Dietary Choline and Betaine and the Risk of Distal Colorectal Adenoma in Women
Willett, Walter C.::94559ea206eef8a8844fc5b80654fa5b::600
Colditz, Graham A.
Fuchs, Charles S.
Chan, Andrew T.
Zeisel, Steven H.
Giovannucci, Edward L.
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CitationCho, E., W. C. Willett, G. A. Colditz, C. S. Fuchs, K. Wu, A. T. Chan, S. H. Zeisel, and E. L. Giovannucci. 2007. “Dietary Choline and Betaine and the Risk of Distal Colorectal Adenoma in Women.” JNCI Journal of the National Cancer Institute 99 (16): 1224–31. https://doi.org/10.1093/jnci/djm082.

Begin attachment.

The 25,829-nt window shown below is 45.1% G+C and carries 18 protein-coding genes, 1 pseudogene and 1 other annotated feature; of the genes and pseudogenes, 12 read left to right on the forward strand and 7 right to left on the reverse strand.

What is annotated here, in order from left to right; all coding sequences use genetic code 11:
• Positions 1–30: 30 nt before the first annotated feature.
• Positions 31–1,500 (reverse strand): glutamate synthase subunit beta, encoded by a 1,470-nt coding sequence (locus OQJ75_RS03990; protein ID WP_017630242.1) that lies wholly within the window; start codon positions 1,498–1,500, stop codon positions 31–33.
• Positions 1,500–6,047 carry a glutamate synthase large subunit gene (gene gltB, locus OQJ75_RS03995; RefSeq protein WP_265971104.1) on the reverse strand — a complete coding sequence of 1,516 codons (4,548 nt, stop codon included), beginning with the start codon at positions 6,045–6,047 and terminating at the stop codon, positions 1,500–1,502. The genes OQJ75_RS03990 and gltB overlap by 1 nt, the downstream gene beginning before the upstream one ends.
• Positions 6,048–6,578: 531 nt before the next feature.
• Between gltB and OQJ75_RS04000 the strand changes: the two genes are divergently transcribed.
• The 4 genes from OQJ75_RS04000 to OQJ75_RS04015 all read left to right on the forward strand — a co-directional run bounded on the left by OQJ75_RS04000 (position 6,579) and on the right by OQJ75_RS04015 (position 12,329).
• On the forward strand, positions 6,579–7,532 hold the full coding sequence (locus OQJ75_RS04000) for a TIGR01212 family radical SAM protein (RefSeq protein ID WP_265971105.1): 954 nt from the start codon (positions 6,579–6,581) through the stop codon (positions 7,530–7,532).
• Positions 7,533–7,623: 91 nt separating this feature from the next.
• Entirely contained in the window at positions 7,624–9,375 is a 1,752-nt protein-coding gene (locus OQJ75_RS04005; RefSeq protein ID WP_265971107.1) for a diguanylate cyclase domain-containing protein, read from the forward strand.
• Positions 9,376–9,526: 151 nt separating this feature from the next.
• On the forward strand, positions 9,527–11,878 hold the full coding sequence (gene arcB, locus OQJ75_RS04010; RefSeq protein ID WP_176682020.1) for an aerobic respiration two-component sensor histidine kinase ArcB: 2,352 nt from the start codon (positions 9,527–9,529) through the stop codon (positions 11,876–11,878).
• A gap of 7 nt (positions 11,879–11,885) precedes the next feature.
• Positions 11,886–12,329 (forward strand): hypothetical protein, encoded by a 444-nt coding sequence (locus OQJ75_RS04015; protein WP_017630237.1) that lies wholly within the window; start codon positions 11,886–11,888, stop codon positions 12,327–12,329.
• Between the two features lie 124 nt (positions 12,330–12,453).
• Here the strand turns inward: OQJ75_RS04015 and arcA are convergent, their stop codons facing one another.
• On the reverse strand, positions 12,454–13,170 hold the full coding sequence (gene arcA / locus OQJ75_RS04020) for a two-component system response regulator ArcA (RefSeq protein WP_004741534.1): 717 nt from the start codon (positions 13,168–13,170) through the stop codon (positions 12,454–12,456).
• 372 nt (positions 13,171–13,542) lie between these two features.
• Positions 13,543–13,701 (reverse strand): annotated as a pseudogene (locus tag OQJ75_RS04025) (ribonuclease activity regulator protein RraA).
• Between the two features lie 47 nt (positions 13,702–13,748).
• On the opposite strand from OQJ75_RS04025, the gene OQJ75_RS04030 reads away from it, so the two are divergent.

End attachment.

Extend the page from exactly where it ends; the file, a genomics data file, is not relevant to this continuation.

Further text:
AbstractBackground: Choline and betaine are involved in methyl-group metabolism as methyl-group donors; thus, like folate, another methyl-group donor, they may be associated with a reduced risk of colorectal adenomas. No epidemiologic study has examined the association of intake of these nutrients and colorectal adenoma risk. Methods: We investigated the relationship between intakes of choline and betaine and risk of colorectal adenoma in US women enrolled in the Nurses' Health Study. Dietary intake was measured by food-frequency questionnaires, and individual intakes of choline and betaine were calculated by multiplying the frequency of consumption of each food item by its choline and betaine content and summing the nutrient contributions of all foods. Logistic regression models were used to calculate adjusted odds ratios (as approximations for relative risks) and 95% confidence intervals (CIs) of colorectal adenoma. All statistical tests were two-sided. Results: Among 39246 women who were initially free of cancer or polyps and who had at least one endoscopy from 1984 through 2002, 2408 adenoma cases were documented. Increasing choline intake was associated with an elevated risk of colorectal adenoma; the multivariable relative risks (95% CIs) for increasing quintiles of intake, relative to the lowest quintile, were 1.03 (0.90 to 1.18), 1.01 (0.88 to 1.16), 1.23 (1.07 to 1.41), and 1.45 (1.27 to 1.67; P-trend <.001). Betaine intake had a nonlinear inverse association with colorectal adenoma; the multivariable relative risks (95% CIs) for increasing quintiles of intake were 0.94 (0.83 to 1.07), 0.85 (0.75 to 0.97), 0.86 (0.75 to 0.98), and 0.90 (95% CI = 0.78 to 1.04; P-trend = .09). Among individual sources of choline, choline from phosphatidylcholine and from sphingomyelin were each positively related to adenoma risk. CONCLUSIONS: Our findings do not support an inverse association between choline intake and risk of colorectal adenoma. The positive association between choline intake and colorectal adenoma that we observed could represent effects of other components in the foods from which choline was derived and should be investigated further.
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